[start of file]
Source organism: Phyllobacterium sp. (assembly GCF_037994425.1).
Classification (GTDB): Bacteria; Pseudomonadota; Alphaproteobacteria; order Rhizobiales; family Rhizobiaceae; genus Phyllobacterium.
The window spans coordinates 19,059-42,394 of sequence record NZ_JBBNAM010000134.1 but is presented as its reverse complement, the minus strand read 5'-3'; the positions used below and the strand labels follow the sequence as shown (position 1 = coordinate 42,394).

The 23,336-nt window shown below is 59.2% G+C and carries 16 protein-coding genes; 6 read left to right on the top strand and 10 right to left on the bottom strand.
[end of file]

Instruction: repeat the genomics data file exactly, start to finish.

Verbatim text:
Source organism: Phyllobacterium sp. (assembly GCF_037994425.1).
Classification (GTDB): Bacteria; Pseudomonadota; Alphaproteobacteria; order Rhizobiales; family Rhizobiaceae; genus Phyllobacterium.
The window spans coordinates 19,059-42,394 of sequence record NZ_JBBNAM010000134.1 but is presented as its reverse complement, the minus strand read 5'-3'; the positions used below and the strand labels follow the sequence as shown (position 1 = coordinate 42,394).

The 23,336-nt window shown below is 59.2% G+C and carries 16 protein-coding genes; 6 read left to right on the top strand and 10 right to left on the bottom strand.